Grouping objects in a pleasing arrangement is the goal of a vignette. Designers work hard on their tablescaping game, creating small compositions layered with texture and color that draw raves on Instagram. We asked some local designers to describe their process.


A bookshelf in Erica Burns’s second-floor family room at the 2017 DC Design House in Potomac, Md. The Bethesda designer played with various colors and textures in filling the shelves with a pleasing arrangement of books and objects. (John McDonnell/The Washington Post)

The key to styling a beautiful bookshelf, says Bethesda designer Erica Burns, is to mix books and objects in some colors pulled from the room but to also bring in other hues so it doesn't feel "super-coordinated."

In her upstairs family room at the 2017 DC Design House, she has books both stacked and standing, some in hues of green and yellow, colors found in the room's upholstery and art, some not. "I didn't want it to feel too contrived," she says. Tucked into the shelves are sparkly geode bookends and a stone bowl filled with balls. She suggests looking around your house for things that might work together or hunting for more offbeat vintage items, such as her woven tribal basket, moss spheres and box made of bone.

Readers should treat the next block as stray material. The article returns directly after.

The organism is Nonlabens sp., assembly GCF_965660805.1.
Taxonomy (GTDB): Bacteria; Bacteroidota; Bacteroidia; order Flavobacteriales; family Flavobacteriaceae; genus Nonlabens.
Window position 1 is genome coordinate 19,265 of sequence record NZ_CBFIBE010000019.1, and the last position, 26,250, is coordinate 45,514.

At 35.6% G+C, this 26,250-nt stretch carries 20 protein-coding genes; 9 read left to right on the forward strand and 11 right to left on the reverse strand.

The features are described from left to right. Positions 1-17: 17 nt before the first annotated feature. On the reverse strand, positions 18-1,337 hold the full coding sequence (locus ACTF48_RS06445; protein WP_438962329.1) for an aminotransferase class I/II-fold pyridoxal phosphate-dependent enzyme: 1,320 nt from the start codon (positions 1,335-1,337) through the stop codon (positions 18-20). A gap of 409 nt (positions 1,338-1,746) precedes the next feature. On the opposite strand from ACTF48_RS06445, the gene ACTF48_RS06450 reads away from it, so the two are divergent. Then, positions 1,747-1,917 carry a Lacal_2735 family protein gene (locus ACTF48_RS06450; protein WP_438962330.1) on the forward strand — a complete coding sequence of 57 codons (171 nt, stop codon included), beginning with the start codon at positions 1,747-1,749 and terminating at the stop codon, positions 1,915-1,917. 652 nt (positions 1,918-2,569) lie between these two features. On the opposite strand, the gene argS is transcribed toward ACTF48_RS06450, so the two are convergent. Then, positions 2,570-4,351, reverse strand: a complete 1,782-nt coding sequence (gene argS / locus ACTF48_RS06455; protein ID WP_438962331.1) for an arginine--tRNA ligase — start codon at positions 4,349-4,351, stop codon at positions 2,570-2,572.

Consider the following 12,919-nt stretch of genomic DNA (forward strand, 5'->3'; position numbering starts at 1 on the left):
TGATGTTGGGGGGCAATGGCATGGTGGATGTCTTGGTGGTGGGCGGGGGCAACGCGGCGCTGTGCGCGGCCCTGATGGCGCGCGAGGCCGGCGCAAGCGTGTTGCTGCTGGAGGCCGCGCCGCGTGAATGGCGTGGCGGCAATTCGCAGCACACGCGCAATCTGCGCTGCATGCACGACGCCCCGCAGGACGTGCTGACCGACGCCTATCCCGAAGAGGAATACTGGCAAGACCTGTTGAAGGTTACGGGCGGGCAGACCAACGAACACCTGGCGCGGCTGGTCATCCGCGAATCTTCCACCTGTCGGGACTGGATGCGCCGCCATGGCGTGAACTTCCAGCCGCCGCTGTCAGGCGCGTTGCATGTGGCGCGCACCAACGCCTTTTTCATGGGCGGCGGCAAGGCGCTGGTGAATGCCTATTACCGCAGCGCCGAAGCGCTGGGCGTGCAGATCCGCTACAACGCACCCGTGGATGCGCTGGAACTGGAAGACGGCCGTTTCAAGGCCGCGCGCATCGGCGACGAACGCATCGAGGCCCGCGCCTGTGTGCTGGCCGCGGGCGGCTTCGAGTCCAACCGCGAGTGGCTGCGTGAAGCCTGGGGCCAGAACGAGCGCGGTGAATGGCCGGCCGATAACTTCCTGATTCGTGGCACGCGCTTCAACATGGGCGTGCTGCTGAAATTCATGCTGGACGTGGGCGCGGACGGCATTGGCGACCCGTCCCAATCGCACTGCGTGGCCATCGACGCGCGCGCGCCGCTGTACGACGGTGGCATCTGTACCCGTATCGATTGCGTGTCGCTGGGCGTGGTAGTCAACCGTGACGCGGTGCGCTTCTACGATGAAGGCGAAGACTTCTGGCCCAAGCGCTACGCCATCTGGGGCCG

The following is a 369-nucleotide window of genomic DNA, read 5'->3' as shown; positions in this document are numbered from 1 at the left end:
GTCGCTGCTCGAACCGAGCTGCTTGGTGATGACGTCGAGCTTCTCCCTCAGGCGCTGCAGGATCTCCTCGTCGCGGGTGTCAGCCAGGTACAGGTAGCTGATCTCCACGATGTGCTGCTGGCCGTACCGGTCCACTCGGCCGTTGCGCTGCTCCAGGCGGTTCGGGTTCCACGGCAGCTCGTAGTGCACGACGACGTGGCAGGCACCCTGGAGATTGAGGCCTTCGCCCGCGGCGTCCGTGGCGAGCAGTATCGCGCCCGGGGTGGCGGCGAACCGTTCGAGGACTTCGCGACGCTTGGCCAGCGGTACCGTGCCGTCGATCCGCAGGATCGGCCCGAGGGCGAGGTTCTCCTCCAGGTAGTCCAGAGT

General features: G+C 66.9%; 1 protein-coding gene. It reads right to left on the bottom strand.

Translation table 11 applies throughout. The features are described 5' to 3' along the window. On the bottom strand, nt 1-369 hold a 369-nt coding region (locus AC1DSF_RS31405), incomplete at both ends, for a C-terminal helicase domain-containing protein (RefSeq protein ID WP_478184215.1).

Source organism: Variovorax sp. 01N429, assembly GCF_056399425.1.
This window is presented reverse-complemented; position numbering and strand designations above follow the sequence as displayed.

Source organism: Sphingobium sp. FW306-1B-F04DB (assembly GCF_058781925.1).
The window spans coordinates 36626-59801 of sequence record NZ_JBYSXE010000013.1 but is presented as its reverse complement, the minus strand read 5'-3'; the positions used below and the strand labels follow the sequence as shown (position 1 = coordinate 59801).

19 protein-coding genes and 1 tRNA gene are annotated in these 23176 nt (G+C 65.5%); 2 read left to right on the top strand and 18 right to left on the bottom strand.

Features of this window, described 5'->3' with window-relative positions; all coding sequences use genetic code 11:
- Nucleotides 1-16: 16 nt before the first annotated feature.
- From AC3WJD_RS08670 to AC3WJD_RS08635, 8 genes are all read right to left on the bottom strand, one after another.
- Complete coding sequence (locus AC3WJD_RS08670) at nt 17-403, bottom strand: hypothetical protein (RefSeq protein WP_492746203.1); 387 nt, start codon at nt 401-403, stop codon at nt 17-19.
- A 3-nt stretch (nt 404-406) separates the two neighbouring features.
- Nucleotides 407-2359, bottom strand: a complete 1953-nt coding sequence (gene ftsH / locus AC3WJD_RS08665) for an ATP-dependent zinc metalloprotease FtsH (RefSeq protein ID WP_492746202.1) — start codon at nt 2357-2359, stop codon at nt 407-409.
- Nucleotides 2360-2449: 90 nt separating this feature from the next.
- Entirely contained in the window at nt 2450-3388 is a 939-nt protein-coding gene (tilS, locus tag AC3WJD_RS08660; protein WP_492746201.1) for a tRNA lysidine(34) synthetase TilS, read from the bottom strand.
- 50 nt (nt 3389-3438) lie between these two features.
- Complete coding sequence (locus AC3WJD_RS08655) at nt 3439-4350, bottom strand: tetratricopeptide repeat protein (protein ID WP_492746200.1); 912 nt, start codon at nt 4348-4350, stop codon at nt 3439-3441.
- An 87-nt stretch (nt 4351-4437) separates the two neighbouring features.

The key to a bookshelf that looks casual and authentic, Burns says, is to "start throwing up books and objects, then move them around. . . . It can take a lot of rearranging." The rules she follows: Mix different shapes, spread out brighter and heavier objects so it feels balanced, hang art on the shelves to create depth (she used a sunflower print in a floating frame) and play with textures, including woven, transparent and reflective so "it all doesn't feel like the same dimension." She displays books upright with bookends and stacked with objects on top. She says that a good general rule for the ratio of books to objects is 60/40 — unless you really own a ton of books.